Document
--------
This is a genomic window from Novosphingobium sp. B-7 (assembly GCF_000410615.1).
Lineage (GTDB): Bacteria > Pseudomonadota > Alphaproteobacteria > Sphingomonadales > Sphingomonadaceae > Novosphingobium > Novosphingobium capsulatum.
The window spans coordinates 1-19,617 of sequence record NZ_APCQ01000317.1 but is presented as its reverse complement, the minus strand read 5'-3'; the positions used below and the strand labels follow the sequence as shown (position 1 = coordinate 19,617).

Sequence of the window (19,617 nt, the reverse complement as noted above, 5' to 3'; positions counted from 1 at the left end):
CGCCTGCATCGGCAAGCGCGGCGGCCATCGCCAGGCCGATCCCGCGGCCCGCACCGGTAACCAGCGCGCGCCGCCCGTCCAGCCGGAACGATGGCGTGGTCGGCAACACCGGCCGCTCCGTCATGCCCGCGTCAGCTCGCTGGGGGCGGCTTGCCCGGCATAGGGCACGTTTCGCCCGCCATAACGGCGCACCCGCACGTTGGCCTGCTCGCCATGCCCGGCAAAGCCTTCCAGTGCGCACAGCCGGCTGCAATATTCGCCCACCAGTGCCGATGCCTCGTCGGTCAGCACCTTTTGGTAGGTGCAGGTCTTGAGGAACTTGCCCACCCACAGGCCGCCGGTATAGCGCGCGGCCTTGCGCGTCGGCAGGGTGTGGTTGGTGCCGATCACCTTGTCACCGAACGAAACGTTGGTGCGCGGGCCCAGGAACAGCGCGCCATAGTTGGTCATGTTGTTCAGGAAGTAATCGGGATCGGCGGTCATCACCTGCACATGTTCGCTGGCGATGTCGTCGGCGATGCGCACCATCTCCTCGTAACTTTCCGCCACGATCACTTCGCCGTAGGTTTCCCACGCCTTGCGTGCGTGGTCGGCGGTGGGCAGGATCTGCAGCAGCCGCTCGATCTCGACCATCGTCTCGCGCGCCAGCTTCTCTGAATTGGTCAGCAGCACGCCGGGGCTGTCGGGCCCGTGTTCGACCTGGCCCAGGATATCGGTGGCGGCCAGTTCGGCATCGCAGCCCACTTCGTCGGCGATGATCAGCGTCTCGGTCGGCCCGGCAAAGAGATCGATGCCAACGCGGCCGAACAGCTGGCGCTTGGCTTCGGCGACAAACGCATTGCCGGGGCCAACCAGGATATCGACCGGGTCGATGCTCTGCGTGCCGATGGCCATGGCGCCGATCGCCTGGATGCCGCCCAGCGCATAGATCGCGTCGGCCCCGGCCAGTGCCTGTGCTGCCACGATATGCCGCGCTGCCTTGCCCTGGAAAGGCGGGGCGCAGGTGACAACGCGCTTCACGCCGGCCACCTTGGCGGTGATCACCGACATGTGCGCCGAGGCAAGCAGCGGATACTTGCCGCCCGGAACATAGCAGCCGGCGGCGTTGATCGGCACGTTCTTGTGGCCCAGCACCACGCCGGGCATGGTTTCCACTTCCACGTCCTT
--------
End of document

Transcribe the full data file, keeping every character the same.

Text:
This is a genomic window from Novosphingobium sp. B-7 (assembly GCF_000410615.1).
Lineage (GTDB): Bacteria > Pseudomonadota > Alphaproteobacteria > Sphingomonadales > Sphingomonadaceae > Novosphingobium > Novosphingobium capsulatum.
The window spans coordinates 1-19,617 of sequence record NZ_APCQ01000317.1 but is presented as its reverse complement, the minus strand read 5'-3'; the positions used below and the strand labels follow the sequence as shown (position 1 = coordinate 19,617).

Sequence of the window (19,617 nt, the reverse complement as noted above, 5' to 3'; positions counted from 1 at the left end):
CGCCTGCATCGGCAAGCGCGGCGGCCATCGCCAGGCCGATCCCGCGGCCCGCACCGGTAACCAGCGCGCGCCGCCCGTCCAGCCGGAACGATGGCGTGGTCGGCAACACCGGCCGCTCCGTCATGCCCGCGTCAGCTCGCTGGGGGCGGCTTGCCCGGCATAGGGCACGTTTCGCCCGCCATAACGGCGCACCCGCACGTTGGCCTGCTCGCCATGCCCGGCAAAGCCTTCCAGTGCGCACAGCCGGCTGCAATATTCGCCCACCAGTGCCGATGCCTCGTCGGTCAGCACCTTTTGGTAGGTGCAGGTCTTGAGGAACTTGCCCACCCACAGGCCGCCGGTATAGCGCGCGGCCTTGCGCGTCGGCAGGGTGTGGTTGGTGCCGATCACCTTGTCACCGAACGAAACGTTGGTGCGCGGGCCCAGGAACAGCGCGCCATAGTTGGTCATGTTGTTCAGGAAGTAATCGGGATCGGCGGTCATCACCTGCACATGTTCGCTGGCGATGTCGTCGGCGATGCGCACCATCTCCTCGTAACTTTCCGCCACGATCACTTCGCCGTAGGTTTCCCACGCCTTGCGTGCGTGGTCGGCGGTGGGCAGGATCTGCAGCAGCCGCTCGATCTCGACCATCGTCTCGCGCGCCAGCTTCTCTGAATTGGTCAGCAGCACGCCGGGGCTGTCGGGCCCGTGTTCGACCTGGCCCAGGATATCGGTGGCGGCCAGTTCGGCATCGCAGCCCACTTCGTCGGCGATGATCAGCGTCTCGGTCGGCCCGGCAAAGAGATCGATGCCAACGCGGCCGAACAGCTGGCGCTTGGCTTCGGCGACAAACGCATTGCCGGGGCCAACCAGGATATCGACCGGGTCGATGCTCTGCGTGCCGATGGCCATGGCGCCGATCGCCTGGATGCCGCCCAGCGCATAGATCGCGTCGGCCCCGGCCAGTGCCTGTGCTGCCACGATATGCCGCGCTGCCTTGCCCTGGAAAGGCGGGGCGCAGGTGACAACGCGCTTCACGCCGGCCACCTTGGCGGTGATCACCGACATGTGCGCCGAGGCAAGCAGCGGATACTTGCCGCCCGGAACATAGCAGCCGGCGGCGTTGATCGGCACGTTCTTGTGGCCCAGCACCACGCCGGGCATGGTTTCCACTTCCACGTCCTT